The kitchen in the corner

If you don’t eat your meat, how can you have any pudding?

By Paula Johnson

I’m beginning with the butterscotch pudding. I’ve heard that some people don’t eat dessert, claiming they get too full. I can’t begin to imagine that sad condition, but it’s a logical place to start because it was the first thing I ordered. “Can you put one aside for me?” I anxiously asked the ever gracious and efficient Daniel who was assigned to our table. I then turned to Amy, one of my lovely dining companions to urge—no, insist—that she reserve one too.  (This is a pudding about which I received the following text in screaming caps from a friend at a very late hour: “OMG. HAVE YOU HAD THE BUTTERSCOTCH PUDDING AT CK???”)  I knew Amy would thank me when that first silky buttery bite with little bits of crunchy praline hit her palate.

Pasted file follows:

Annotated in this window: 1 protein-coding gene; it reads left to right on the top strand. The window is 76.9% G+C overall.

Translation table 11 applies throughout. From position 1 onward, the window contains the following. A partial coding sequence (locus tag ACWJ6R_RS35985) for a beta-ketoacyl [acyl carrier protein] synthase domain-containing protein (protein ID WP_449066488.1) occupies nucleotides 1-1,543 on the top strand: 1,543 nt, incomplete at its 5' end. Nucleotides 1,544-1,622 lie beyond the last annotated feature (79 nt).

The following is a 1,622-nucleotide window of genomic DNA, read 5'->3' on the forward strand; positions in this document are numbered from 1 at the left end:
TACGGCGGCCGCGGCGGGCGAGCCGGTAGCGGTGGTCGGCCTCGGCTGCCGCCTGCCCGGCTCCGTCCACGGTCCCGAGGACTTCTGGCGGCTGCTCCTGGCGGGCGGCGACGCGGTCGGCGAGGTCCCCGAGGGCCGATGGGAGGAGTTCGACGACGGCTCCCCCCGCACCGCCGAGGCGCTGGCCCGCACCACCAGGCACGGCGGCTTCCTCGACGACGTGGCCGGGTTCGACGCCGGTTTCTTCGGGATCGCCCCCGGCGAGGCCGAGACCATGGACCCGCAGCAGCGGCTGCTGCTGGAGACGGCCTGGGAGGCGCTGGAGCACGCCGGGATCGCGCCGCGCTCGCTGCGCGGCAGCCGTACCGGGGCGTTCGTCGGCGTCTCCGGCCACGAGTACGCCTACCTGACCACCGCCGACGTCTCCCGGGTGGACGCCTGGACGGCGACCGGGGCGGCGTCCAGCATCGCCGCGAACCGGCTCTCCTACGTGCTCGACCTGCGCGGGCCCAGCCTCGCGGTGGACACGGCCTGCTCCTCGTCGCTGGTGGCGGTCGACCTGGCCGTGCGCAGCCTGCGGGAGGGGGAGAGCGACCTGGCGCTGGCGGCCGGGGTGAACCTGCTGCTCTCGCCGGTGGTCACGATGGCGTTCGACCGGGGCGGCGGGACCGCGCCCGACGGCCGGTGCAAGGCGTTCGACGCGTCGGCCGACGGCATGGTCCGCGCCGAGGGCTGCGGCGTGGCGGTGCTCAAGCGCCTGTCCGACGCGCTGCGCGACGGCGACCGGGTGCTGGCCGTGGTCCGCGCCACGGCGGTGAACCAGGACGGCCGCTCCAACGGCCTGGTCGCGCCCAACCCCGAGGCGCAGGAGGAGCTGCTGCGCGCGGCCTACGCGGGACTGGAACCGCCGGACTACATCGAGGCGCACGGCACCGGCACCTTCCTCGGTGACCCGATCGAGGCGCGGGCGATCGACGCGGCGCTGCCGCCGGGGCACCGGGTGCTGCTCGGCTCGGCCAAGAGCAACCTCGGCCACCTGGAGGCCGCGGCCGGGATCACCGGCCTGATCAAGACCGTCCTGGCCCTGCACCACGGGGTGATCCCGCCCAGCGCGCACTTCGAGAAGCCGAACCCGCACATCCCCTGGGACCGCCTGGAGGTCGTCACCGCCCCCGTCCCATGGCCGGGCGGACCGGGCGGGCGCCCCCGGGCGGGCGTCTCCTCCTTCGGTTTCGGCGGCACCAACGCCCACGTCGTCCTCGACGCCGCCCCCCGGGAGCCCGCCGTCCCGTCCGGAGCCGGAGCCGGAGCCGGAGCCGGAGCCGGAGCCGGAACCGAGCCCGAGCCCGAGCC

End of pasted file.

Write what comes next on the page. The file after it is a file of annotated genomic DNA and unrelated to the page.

Dynamic duo

That’s where I started this review, but the story of Natalie and Jack Skilliter and the birth of Corner Kitchen began several years before, when they met while both were employed at a major hotel in Washington, DC. They worked well together, and a life partnership began with the two marrying and moving to Dayton where Natalie’s family lives. While Jack served as Executive Chef at the Dayton Racquet Club, their eventual goal was to open their own place. So many people open restaurants that fail for lack of experience. In this case I had every confidence that Corner Kitchen would be a success due to the solid combined experience of a seasoned front of the house professional and a very talented chef. Their combined vision and the care taken with every detail in the planning process was extraordinary: everything from scouring auctions and antique malls for the charmingly mismatched china used, to the unique design of their business card, to the innovative art on the walls.